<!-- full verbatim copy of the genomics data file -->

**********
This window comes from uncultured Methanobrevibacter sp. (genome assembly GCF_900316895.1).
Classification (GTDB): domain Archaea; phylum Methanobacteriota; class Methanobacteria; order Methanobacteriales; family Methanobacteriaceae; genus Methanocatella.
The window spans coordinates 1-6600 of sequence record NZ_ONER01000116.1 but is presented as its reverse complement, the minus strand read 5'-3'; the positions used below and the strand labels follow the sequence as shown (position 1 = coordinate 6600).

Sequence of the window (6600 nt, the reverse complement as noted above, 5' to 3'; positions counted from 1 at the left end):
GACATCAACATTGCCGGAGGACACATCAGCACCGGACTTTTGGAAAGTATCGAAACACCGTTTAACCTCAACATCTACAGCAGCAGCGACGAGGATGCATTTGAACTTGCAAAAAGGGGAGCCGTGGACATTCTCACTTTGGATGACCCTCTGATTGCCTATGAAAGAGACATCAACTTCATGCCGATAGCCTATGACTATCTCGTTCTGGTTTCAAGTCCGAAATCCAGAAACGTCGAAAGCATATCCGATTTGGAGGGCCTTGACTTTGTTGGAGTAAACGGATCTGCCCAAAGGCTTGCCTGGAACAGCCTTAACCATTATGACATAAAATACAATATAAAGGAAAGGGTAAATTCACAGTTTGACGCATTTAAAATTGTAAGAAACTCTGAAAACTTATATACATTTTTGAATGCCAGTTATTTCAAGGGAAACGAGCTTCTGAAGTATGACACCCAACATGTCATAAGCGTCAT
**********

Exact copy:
This window comes from uncultured Methanobrevibacter sp. (genome assembly GCF_900316895.1).
Classification (GTDB): domain Archaea; phylum Methanobacteriota; class Methanobacteria; order Methanobacteriales; family Methanobacteriaceae; genus Methanocatella.
The window spans coordinates 1-6600 of sequence record NZ_ONER01000116.1 but is presented as its reverse complement, the minus strand read 5'-3'; the positions used below and the strand labels follow the sequence as shown (position 1 = coordinate 6600).

Sequence of the window (6600 nt, the reverse complement as noted above, 5' to 3'; positions counted from 1 at the left end):
GACATCAACATTGCCGGAGGACACATCAGCACCGGACTTTTGGAAAGTATCGAAACACCGTTTAACCTCAACATCTACAGCAGCAGCGACGAGGATGCATTTGAACTTGCAAAAAGGGGAGCCGTGGACATTCTCACTTTGGATGACCCTCTGATTGCCTATGAAAGAGACATCAACTTCATGCCGATAGCCTATGACTATCTCGTTCTGGTTTCAAGTCCGAAATCCAGAAACGTCGAAAGCATATCCGATTTGGAGGGCCTTGACTTTGTTGGAGTAAACGGATCTGCCCAAAGGCTTGCCTGGAACAGCCTTAACCATTATGACATAAAATACAATATAAAGGAAAGGGTAAATTCACAGTTTGACGCATTTAAAATTGTAAGAAACTCTGAAAACTTATATACATTTTTGAATGCCAGTTATTTCAAGGGAAACGAGCTTCTGAAGTATGACACCCAACATGTCATAAGCGTCAT